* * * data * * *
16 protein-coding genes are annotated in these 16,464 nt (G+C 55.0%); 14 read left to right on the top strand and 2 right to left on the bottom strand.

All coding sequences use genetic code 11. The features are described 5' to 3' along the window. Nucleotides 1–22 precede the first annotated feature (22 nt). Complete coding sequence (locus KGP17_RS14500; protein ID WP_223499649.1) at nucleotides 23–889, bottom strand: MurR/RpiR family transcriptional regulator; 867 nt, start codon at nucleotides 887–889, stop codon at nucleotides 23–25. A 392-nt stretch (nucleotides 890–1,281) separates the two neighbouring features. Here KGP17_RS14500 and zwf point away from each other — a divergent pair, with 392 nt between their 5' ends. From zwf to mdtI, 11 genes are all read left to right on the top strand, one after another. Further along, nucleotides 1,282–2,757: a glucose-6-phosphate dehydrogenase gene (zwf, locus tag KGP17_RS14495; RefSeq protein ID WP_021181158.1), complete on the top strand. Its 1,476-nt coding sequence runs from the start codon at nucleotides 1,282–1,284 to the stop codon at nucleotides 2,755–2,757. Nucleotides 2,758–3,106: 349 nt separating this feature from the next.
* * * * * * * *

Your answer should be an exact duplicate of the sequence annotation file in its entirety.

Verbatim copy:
16 protein-coding genes are annotated in these 16,464 nt (G+C 55.0%); 14 read left to right on the top strand and 2 right to left on the bottom strand.

All coding sequences use genetic code 11. The features are described 5' to 3' along the window. Nucleotides 1–22 precede the first annotated feature (22 nt). Complete coding sequence (locus KGP17_RS14500; protein ID WP_223499649.1) at nucleotides 23–889, bottom strand: MurR/RpiR family transcriptional regulator; 867 nt, start codon at nucleotides 887–889, stop codon at nucleotides 23–25. A 392-nt stretch (nucleotides 890–1,281) separates the two neighbouring features. Here KGP17_RS14500 and zwf point away from each other — a divergent pair, with 392 nt between their 5' ends. From zwf to mdtI, 11 genes are all read left to right on the top strand, one after another. Further along, nucleotides 1,282–2,757: a glucose-6-phosphate dehydrogenase gene (zwf, locus tag KGP17_RS14495; RefSeq protein ID WP_021181158.1), complete on the top strand. Its 1,476-nt coding sequence runs from the start codon at nucleotides 1,282–1,284 to the stop codon at nucleotides 2,755–2,757. Nucleotides 2,758–3,106: 349 nt separating this feature from the next.